By name alone, The Boy Illinois proudly represents his home state.  His flow, attire and lyrical content also embody the style of the region.  In fact, only a few plays of the Chicago MC’s numerous songs are likely to conjure comparisons to other rappers from the Second City.  His lyricism isn’t too far off from the wittiness of Lupe Fiasco, an artist that The Boy Illinois has listed as one of his major influences. Even the way he dresses— see the video for “Cardigan Sweater” above— is similar to the roster for G.O.O.D. Music, which hosts a wealth of Midwest talent including John Legend, Common, Kid Cudi and Big Sean.  The Boy Illinois deserves further comparison to the founder of that label, fellow Chicago native Kanye West, as both rappers began their careers (perhaps Kanye more extensively) on the basis that they were college dropouts.

The Boy Illinois, in fact, dropped out of the school based in my hometown, Champaign, IL.  That college, unsurprising given The Boy Illinois’s seemingly profound love and respect for his home state, is The University of Illinois.  But even though The Boy didn’t earn his degree, it’s apparent that he payed attention in class, as intelligence is abundant throughout the rapper’s witty wordplay.  For a sample of that cleverness, see his extended basketball metaphor on “I Quit,” (video posted below): “Beggers can’t be choosers and winners can’t be losers / so why pass when you’re destined to be a shooter? / So I catch ’em off guard playing off guard off a double screen right into a double team / should I pass to somebody else / I’ll take this one on myself.” Perhaps, based on that verse,  The Boy spent a little too much time watching Deron Williams and Dee Brown take Fighting Illini basketball to the NCAA championship during his time in Champaign.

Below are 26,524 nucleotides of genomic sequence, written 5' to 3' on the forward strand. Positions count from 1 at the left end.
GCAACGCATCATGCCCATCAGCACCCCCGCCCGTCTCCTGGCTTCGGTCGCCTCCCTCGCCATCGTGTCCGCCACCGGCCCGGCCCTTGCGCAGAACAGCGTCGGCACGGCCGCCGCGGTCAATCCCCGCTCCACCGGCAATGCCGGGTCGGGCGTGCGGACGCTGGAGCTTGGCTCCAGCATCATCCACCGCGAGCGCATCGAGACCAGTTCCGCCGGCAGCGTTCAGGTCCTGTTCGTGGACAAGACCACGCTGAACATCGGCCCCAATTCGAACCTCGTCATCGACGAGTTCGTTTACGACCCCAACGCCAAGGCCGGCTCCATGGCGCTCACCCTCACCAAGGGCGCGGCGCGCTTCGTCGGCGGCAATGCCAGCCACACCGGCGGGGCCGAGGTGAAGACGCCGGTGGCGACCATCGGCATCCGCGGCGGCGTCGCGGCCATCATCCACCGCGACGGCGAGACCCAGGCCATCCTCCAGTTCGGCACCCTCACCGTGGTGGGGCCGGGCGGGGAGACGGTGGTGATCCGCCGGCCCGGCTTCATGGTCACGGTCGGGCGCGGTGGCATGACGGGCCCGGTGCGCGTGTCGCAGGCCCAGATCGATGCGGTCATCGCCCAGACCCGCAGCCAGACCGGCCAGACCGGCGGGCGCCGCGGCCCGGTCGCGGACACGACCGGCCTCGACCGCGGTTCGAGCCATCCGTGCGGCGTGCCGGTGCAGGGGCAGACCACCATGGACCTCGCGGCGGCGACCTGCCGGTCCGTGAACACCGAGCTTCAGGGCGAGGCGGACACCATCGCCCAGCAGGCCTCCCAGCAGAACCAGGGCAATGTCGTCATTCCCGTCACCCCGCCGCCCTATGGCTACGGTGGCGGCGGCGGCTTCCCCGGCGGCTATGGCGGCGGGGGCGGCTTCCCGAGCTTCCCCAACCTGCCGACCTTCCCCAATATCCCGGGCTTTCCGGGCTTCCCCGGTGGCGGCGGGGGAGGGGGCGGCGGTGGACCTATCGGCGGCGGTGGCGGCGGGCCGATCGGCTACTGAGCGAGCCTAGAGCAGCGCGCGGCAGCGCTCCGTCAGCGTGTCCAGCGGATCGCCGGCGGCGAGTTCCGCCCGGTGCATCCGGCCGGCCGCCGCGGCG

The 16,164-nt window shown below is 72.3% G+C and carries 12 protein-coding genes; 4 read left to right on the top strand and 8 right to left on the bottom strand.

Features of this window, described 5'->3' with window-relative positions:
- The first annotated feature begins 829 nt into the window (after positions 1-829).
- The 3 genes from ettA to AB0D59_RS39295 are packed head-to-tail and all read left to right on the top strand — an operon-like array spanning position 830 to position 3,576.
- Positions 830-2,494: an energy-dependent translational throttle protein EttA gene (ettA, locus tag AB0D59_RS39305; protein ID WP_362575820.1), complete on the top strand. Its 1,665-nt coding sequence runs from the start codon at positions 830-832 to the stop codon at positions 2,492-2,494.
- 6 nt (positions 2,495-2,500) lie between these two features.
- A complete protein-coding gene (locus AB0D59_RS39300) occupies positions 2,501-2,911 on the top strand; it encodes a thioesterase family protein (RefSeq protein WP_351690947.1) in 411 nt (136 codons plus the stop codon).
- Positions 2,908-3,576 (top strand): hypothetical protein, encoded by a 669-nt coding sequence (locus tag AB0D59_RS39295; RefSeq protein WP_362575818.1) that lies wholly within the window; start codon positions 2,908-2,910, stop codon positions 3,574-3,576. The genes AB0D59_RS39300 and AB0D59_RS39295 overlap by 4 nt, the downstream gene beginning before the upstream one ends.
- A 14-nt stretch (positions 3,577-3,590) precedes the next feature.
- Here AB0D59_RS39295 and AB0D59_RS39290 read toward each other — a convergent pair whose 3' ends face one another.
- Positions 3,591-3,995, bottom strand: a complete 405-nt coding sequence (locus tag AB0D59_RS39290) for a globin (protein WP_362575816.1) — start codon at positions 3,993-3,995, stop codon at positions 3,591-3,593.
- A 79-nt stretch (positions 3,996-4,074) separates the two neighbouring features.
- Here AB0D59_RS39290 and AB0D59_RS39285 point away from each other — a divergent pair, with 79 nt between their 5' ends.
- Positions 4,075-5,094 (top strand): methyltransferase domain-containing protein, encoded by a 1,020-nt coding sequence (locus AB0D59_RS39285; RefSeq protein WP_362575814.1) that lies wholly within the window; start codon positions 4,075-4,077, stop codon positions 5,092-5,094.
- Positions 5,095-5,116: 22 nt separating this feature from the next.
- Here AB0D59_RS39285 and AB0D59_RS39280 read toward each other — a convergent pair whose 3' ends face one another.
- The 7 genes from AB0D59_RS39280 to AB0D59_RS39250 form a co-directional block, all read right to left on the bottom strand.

No matter what he was doing during his university days, The Boy’s efforts in the recording studio have definitely been paying off.  With a likeminded crop of MCs rising to the top recently, The Boy Illinois seems poised to blow up.  The great thing about the rapper, however, is that he’s not simply a copy of those similarly educated and well-dressed rappers dominating the scene these days.  He offers something else.  His beats and words are catchy without comprimising compelling content.  The Boy Illinois brings a unique sensibility to the rap game, and I would highly recommend putting him on your radar as one of the next artists to make headlines (and heads nod) around the hip-hop community.  Talent and work ethic are necessary elements for that type of success, and although The Boy Illinois didn’t quite endure his post-secondary education, his skills are sure to lead him to greatness in a whole different manner.

Like The Boy Illinois is proud of The Land Of Lincoln, I’m proud that you can listen to him and a host of other great MCs on Earbits Hip-Hop Radio.

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